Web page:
Native title gives Indigenous non-exclusive rights to land
LAST Monday's Bandjalang native title determination marked a momentous moment in Northern Rivers history, but what does a grant of native title mean for the community?
According to the principal solicitor who worked on the Bandjalang native title case Mishka Holt, native title is defined as recognition by Australian law that a group of Indigenous people have rights and interests in the land and waters that derive from traditional laws and customs.
In most cases, a native title determination exclude privately owned land and Monday's decision was no exception.
The rights granted in Monday's determination are "non-exclusive rights".
Lismore-based sole practitioner Jeffrey McLaren has been involved in one of the Widjabul peoples native title claims said continued use of an Aboriginal Bora Ring at Tucki Tucki by bush walkers is an example of non-exclusive native title rights co-existing with other rights.
"Native title determinations don't stop other people going about their business, but they do recognise there have been owners of it before," he said.
Mr McLaren also said native title grants rights to "use" land rather than "own it".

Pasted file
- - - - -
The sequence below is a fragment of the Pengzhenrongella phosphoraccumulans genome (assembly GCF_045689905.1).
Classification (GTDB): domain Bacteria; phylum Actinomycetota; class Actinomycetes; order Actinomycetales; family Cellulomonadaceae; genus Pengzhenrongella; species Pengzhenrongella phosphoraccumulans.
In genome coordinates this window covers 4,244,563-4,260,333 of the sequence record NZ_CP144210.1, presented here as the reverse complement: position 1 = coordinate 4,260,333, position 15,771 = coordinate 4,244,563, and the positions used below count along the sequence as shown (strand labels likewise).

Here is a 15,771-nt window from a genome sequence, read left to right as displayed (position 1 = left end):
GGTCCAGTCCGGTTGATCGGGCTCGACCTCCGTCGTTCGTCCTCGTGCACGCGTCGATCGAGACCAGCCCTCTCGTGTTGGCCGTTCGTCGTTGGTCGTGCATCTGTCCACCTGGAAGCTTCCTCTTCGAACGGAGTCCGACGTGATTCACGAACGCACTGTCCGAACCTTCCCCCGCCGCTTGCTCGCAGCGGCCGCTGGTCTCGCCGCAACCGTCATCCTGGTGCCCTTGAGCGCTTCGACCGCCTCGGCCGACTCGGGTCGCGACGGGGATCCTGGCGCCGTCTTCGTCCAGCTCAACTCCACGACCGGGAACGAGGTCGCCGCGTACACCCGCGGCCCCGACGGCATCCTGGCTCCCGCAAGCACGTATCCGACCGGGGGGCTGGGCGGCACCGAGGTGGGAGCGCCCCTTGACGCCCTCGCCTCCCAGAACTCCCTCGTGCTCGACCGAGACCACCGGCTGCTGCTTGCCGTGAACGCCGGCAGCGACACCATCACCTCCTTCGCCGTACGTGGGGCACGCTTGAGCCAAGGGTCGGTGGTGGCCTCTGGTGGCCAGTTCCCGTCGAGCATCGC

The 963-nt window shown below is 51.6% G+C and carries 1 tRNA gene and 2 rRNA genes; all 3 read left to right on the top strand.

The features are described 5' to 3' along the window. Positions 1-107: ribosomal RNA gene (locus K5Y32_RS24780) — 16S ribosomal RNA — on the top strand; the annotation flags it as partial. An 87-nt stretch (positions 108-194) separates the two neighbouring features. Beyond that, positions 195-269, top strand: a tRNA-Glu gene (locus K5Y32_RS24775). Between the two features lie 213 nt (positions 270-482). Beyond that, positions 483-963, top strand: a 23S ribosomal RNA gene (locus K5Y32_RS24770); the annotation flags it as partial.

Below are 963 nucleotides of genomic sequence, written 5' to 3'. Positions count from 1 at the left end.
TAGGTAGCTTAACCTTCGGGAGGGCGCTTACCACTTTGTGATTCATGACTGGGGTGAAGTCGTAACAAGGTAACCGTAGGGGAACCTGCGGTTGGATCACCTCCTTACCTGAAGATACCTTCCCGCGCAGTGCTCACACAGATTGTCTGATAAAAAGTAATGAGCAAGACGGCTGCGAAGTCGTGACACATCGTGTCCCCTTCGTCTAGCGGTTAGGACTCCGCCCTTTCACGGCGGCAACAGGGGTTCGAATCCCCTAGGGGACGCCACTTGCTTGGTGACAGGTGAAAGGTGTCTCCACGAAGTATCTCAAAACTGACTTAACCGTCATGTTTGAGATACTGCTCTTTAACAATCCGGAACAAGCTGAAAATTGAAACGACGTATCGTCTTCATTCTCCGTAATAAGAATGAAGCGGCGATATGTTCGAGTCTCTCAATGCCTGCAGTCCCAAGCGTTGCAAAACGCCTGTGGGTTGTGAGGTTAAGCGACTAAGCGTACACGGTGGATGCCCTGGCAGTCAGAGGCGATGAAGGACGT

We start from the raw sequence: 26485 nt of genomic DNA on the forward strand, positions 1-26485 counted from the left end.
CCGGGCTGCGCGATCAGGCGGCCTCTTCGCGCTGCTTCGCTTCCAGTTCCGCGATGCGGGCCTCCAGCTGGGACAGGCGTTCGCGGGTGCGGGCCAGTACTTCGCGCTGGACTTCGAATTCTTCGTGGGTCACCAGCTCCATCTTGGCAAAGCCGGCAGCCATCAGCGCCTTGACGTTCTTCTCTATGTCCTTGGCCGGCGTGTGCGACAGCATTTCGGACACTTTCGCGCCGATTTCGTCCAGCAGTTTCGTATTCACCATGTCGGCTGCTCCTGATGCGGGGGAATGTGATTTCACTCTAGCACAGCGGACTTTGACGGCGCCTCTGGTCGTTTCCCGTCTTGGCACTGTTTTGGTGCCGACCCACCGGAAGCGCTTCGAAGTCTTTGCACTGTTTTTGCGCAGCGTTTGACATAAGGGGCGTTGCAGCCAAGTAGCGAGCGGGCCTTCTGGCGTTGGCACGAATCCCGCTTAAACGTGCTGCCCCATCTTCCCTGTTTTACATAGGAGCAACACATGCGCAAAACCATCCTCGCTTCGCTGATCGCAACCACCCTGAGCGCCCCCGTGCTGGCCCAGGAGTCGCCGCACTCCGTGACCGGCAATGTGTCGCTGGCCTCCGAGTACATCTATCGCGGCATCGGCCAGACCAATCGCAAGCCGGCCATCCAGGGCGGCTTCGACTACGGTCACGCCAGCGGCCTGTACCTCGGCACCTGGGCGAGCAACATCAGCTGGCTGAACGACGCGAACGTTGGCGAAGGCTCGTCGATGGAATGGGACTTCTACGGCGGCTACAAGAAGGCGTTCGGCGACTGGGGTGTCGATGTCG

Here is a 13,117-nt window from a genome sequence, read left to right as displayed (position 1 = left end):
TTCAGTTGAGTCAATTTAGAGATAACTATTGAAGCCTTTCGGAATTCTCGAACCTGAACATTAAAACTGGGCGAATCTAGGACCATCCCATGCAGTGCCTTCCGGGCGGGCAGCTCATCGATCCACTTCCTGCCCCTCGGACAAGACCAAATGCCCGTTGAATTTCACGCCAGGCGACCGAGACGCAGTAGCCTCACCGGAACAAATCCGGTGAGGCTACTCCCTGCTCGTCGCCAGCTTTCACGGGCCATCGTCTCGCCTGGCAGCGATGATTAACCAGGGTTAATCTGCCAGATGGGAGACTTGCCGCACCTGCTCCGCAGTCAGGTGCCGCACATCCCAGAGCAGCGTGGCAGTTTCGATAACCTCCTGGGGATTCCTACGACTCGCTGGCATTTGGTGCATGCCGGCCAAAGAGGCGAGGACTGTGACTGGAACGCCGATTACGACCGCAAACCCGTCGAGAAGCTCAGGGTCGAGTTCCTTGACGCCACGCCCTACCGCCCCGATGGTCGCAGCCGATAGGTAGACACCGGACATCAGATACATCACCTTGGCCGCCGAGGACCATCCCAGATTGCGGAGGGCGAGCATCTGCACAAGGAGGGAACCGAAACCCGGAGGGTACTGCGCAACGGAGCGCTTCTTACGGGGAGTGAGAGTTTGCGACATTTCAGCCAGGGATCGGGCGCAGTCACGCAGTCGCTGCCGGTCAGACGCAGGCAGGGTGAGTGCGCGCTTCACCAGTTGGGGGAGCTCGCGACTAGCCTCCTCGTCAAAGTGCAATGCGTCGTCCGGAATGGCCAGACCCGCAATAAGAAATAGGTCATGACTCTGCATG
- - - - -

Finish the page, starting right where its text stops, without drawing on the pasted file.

This right to use land rather than own it is something significant to Aboriginal Culture.
"Native title is about recognition of previous ownership by Indigenous people and because they have a different concept about land ownership and land use, having right to use it rather than own it is sufficient," he said.
However, non-exclusive rights don't mean Aboriginal people have no say in what happens to the land.
Once a native title determination is awarded, the claimants continue to be consulted about issues that involve the use of the land.
"This could include the installation of powerlines, building of roads or subdivisions of land," Mr McLaren said.
"It doesn't stop those things from happening, but it allows Aboriginal people to be consulted."
In Monday's native title determination, the Bandjalang people had consulted with a number of parties to determine the terms of their land rights.
In most native title determinations, many solicitors who act for the claimants act for free either through Native Title Corporation, or of their own accord.
The solicitors who work for the state are paid by the public sector.